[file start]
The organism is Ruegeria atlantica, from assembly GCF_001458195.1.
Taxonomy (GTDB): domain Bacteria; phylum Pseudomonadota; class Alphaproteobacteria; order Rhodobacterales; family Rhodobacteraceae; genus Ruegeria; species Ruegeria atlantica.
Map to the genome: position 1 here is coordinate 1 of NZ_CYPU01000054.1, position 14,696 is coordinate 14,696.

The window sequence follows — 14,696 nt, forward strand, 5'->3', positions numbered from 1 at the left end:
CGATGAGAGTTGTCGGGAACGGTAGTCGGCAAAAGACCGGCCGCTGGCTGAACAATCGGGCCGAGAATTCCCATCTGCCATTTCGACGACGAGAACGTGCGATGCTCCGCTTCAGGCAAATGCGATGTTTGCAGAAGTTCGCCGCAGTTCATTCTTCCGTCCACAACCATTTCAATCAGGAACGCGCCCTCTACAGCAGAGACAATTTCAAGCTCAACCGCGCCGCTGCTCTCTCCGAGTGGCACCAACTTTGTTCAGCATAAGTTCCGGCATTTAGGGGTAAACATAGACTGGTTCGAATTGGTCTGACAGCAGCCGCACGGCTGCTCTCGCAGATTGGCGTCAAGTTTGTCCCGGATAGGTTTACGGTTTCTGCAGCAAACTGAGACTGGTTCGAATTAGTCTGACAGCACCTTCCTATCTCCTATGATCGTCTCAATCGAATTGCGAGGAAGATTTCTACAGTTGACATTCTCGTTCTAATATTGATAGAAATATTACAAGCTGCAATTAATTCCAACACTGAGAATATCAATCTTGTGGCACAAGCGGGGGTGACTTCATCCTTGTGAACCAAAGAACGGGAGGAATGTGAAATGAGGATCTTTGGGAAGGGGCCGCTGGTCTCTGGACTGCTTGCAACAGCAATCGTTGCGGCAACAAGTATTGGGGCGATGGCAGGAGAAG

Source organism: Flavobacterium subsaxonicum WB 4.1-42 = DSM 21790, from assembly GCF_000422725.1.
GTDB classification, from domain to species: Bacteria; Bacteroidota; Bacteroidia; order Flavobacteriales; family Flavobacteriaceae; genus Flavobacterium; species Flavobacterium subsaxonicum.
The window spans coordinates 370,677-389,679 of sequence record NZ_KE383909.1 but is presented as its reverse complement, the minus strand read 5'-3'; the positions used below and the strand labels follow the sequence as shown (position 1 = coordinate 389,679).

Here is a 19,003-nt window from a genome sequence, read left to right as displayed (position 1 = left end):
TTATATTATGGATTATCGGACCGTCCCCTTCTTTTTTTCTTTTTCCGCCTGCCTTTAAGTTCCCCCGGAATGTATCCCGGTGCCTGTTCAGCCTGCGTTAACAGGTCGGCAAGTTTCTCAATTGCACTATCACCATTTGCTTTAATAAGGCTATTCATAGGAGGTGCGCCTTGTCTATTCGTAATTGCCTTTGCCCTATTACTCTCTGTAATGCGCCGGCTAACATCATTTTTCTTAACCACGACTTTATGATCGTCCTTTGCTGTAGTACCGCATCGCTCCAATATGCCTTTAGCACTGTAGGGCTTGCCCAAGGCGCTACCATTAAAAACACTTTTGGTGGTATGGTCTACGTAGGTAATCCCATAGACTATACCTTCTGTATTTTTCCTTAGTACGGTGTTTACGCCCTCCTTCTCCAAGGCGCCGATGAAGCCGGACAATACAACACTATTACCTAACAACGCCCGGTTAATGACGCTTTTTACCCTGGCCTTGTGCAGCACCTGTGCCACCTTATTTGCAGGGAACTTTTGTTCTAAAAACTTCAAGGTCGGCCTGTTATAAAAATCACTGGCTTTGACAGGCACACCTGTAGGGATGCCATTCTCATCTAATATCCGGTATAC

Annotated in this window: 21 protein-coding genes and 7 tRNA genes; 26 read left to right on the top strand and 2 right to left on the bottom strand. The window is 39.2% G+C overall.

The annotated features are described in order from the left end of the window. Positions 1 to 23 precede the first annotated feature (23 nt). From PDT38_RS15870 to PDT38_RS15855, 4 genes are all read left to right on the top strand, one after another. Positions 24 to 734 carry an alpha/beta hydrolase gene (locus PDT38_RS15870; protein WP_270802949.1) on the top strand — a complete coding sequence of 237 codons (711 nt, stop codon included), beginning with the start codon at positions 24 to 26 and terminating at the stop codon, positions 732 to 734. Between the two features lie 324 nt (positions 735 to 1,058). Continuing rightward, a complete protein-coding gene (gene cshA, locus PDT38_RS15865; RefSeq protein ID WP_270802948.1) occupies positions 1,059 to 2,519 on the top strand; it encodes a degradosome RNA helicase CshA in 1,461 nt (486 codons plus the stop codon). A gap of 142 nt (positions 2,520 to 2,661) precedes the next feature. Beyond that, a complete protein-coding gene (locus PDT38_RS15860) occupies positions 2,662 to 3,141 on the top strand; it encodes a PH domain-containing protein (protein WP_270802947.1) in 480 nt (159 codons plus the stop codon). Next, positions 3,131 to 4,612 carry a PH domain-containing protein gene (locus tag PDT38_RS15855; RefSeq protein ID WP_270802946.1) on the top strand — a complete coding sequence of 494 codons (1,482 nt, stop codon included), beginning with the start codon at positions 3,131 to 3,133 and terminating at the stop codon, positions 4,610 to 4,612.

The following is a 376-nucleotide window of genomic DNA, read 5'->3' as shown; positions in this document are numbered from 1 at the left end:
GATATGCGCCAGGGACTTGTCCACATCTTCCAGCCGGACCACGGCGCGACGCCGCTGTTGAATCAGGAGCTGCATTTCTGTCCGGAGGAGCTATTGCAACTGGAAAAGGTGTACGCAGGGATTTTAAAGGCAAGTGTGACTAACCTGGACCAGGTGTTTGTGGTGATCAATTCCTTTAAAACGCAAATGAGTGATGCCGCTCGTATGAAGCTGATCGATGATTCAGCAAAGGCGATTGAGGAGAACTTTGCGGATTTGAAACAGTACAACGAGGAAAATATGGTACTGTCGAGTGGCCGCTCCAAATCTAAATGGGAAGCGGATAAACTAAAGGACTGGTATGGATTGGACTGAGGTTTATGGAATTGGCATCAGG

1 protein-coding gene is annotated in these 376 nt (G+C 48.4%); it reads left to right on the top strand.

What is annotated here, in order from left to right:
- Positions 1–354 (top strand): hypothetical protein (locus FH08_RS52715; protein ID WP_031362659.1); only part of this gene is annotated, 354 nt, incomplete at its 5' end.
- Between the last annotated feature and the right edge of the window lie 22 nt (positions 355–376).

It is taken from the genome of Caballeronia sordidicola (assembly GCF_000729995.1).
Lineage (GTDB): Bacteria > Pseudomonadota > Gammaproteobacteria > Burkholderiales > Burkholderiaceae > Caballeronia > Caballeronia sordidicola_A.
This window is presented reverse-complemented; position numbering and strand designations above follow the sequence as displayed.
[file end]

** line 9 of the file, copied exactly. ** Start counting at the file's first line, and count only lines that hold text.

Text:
Here is a 19,003-nt window from a genome sequence, read left to right as displayed (position 1 = left end):